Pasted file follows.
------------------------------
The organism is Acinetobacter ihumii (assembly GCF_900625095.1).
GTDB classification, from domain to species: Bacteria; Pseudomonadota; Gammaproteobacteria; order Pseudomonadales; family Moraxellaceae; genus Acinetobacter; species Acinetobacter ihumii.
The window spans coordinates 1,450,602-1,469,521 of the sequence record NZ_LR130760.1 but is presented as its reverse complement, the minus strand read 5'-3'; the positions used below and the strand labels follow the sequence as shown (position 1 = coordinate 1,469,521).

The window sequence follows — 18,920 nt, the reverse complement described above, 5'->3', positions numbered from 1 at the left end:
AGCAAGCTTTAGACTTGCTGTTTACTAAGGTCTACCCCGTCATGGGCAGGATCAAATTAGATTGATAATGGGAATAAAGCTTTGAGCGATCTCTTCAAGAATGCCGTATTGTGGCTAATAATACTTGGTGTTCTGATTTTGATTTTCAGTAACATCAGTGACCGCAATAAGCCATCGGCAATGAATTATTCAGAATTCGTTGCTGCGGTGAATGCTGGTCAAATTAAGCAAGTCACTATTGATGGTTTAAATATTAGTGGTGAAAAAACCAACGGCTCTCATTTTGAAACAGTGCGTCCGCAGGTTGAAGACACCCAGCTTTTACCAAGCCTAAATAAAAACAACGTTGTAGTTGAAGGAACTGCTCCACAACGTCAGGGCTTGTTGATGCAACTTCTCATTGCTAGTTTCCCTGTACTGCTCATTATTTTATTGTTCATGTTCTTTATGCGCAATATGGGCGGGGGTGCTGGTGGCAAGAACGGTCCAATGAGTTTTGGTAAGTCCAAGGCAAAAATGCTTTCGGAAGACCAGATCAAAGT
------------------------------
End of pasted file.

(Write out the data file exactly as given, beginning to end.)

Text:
The organism is Acinetobacter ihumii (assembly GCF_900625095.1).
GTDB classification, from domain to species: Bacteria; Pseudomonadota; Gammaproteobacteria; order Pseudomonadales; family Moraxellaceae; genus Acinetobacter; species Acinetobacter ihumii.
The window spans coordinates 1,450,602-1,469,521 of the sequence record NZ_LR130760.1 but is presented as its reverse complement, the minus strand read 5'-3'; the positions used below and the strand labels follow the sequence as shown (position 1 = coordinate 1,469,521).

The window sequence follows — 18,920 nt, the reverse complement described above, 5'->3', positions numbered from 1 at the left end:
AGCAAGCTTTAGACTTGCTGTTTACTAAGGTCTACCCCGTCATGGGCAGGATCAAATTAGATTGATAATGGGAATAAAGCTTTGAGCGATCTCTTCAAGAATGCCGTATTGTGGCTAATAATACTTGGTGTTCTGATTTTGATTTTCAGTAACATCAGTGACCGCAATAAGCCATCGGCAATGAATTATTCAGAATTCGTTGCTGCGGTGAATGCTGGTCAAATTAAGCAAGTCACTATTGATGGTTTAAATATTAGTGGTGAAAAAACCAACGGCTCTCATTTTGAAACAGTGCGTCCGCAGGTTGAAGACACCCAGCTTTTACCAAGCCTAAATAAAAACAACGTTGTAGTTGAAGGAACTGCTCCACAACGTCAGGGCTTGTTGATGCAACTTCTCATTGCTAGTTTCCCTGTACTGCTCATTATTTTATTGTTCATGTTCTTTATGCGCAATATGGGCGGGGGTGCTGGTGGCAAGAACGGTCCAATGAGTTTTGGTAAGTCCAAGGCAAAAATGCTTTCGGAAGACCAGATCAAAGT